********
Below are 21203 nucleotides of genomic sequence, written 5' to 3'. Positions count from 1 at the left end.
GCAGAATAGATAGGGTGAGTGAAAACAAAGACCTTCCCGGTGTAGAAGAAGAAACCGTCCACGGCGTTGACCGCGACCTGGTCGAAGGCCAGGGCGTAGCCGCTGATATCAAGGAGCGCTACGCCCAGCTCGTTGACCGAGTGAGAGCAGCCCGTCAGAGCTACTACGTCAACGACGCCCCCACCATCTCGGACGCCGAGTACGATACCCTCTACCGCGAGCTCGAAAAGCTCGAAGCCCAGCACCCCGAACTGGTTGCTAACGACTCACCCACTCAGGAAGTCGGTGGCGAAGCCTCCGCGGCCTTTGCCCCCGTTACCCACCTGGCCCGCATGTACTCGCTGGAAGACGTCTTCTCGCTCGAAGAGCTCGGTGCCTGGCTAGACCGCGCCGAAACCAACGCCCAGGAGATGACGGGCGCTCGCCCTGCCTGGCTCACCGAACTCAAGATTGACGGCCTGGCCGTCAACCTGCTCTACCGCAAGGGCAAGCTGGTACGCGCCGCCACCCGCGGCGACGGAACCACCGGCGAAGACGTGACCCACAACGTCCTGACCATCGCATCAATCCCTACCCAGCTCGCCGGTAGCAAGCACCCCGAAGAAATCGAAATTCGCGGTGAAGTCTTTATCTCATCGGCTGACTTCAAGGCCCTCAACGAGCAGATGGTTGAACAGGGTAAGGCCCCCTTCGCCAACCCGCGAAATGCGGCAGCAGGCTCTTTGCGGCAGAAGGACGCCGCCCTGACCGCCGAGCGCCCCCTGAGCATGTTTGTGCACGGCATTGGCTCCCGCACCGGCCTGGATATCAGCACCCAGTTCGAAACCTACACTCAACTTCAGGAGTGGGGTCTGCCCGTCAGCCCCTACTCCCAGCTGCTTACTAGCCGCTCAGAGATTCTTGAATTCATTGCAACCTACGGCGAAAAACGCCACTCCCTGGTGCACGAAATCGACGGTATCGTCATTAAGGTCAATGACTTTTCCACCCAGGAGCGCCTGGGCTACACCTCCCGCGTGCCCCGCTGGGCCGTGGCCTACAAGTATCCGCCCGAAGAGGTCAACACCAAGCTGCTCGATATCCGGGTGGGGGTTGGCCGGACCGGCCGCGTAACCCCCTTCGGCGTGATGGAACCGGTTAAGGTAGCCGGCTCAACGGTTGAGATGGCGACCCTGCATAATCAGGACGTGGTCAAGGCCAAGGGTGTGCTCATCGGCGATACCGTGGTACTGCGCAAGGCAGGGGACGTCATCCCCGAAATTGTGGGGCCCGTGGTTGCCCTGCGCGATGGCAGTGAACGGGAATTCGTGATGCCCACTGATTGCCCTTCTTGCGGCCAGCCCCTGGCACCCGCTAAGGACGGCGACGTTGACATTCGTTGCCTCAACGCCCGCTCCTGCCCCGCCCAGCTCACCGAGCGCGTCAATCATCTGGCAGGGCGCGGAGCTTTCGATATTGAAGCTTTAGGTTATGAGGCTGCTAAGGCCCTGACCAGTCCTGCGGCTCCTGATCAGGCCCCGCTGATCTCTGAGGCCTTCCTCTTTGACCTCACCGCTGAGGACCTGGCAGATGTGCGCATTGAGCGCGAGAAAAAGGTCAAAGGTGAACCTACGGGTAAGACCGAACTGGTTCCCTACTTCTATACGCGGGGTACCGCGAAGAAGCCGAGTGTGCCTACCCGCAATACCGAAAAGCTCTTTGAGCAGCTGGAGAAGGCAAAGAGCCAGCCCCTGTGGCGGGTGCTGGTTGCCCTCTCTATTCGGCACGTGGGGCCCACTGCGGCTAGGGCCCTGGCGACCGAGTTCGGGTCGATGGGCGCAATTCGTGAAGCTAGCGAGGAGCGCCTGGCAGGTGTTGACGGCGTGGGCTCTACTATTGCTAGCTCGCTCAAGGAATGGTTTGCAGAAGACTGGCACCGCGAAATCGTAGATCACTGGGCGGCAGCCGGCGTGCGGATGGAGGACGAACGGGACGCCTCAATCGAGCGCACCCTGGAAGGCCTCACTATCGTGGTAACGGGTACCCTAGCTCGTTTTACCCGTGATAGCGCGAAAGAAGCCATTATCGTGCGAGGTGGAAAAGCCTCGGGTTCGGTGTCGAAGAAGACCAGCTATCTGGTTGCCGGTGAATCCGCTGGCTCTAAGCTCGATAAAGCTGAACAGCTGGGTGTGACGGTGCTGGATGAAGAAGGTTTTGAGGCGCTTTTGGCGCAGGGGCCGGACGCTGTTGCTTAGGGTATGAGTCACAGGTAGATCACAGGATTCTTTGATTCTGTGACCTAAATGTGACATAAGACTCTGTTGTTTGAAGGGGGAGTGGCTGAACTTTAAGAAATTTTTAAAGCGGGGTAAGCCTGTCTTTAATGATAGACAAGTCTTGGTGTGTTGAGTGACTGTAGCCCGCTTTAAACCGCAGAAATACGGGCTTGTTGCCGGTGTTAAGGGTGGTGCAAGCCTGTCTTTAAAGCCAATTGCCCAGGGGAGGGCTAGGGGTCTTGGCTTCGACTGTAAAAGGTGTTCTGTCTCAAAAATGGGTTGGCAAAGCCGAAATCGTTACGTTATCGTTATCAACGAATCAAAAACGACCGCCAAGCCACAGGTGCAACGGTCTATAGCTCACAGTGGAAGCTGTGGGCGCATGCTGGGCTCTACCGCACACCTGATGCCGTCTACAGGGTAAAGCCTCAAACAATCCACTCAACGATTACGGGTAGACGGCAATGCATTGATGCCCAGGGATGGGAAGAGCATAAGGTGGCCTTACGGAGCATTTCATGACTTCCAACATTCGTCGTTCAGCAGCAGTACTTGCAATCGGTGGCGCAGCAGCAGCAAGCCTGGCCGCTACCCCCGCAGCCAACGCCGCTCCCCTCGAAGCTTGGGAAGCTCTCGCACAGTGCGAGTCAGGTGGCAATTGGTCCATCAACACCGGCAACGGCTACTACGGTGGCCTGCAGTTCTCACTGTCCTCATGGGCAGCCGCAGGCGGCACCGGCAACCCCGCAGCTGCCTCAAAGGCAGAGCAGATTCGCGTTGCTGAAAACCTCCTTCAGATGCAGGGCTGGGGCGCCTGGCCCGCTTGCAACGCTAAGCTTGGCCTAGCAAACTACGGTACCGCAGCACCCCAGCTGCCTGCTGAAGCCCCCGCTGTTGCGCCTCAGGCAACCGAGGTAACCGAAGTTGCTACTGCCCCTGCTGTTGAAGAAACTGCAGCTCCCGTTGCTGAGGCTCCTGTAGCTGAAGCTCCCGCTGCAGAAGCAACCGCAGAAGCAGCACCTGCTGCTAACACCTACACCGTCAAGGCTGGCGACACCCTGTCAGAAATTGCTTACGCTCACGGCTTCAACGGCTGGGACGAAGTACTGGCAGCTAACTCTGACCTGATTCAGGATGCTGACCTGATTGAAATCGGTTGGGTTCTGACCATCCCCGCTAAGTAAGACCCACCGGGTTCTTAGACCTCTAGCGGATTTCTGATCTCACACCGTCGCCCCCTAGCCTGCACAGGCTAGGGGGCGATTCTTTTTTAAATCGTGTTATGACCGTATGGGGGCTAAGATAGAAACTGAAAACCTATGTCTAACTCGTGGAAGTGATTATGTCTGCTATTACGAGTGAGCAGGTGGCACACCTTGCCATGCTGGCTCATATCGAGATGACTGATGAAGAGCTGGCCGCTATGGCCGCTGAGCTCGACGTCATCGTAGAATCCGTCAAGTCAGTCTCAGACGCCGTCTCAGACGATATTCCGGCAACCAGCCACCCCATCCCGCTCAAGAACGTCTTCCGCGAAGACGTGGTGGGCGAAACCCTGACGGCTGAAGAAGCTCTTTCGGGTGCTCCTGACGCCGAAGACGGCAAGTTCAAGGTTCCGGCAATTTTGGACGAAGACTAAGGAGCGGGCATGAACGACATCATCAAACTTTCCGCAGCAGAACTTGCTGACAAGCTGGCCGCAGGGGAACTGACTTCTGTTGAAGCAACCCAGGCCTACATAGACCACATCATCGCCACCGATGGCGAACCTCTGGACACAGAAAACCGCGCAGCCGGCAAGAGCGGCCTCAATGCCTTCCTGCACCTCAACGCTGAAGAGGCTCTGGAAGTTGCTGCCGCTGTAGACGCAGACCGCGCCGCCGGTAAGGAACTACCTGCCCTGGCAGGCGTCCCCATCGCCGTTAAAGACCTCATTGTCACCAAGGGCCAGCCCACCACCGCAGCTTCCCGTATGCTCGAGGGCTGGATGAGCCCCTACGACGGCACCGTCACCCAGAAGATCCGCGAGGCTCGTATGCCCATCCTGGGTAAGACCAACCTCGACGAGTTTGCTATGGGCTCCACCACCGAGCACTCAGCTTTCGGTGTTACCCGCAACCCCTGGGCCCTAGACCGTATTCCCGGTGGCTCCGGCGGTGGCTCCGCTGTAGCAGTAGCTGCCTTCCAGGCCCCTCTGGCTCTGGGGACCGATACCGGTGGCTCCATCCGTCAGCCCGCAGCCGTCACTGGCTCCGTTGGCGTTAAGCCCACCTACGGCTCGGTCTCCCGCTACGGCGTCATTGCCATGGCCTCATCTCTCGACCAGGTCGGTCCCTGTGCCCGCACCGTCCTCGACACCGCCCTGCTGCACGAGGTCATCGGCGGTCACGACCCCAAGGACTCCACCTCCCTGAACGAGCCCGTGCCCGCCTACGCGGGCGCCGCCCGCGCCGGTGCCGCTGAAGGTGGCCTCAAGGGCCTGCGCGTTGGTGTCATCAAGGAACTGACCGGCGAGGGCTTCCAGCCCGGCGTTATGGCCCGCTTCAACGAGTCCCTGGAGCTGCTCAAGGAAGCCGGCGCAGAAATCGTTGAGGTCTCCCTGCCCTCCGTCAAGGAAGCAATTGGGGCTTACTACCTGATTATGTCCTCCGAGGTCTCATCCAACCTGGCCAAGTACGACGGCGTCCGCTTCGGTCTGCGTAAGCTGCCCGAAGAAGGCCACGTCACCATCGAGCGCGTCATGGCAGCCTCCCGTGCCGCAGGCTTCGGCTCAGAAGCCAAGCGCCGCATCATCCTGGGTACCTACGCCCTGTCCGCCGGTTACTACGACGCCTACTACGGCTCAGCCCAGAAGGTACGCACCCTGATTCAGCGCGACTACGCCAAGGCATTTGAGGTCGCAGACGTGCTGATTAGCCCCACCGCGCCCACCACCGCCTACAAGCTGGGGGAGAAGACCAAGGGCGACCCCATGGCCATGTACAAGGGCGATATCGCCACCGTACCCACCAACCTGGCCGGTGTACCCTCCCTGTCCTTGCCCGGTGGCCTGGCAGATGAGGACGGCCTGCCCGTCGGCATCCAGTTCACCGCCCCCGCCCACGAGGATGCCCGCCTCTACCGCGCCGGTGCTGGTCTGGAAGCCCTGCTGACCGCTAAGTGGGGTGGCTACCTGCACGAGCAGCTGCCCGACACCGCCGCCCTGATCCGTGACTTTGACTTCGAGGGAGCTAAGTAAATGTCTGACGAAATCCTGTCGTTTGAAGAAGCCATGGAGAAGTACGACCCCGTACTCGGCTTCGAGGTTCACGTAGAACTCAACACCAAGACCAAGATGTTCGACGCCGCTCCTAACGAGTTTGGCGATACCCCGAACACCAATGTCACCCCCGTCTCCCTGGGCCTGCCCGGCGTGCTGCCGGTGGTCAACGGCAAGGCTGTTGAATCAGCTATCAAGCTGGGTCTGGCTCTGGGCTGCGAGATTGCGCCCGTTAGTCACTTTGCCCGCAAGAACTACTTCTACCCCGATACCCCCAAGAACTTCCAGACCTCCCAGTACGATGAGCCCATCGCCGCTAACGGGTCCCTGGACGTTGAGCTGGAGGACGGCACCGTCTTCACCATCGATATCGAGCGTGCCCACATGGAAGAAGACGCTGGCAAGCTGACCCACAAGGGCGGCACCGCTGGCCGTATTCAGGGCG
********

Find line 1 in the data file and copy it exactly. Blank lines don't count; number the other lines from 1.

Below are 21203 nucleotides of genomic sequence, written 5' to 3'. Positions count from 1 at the left end.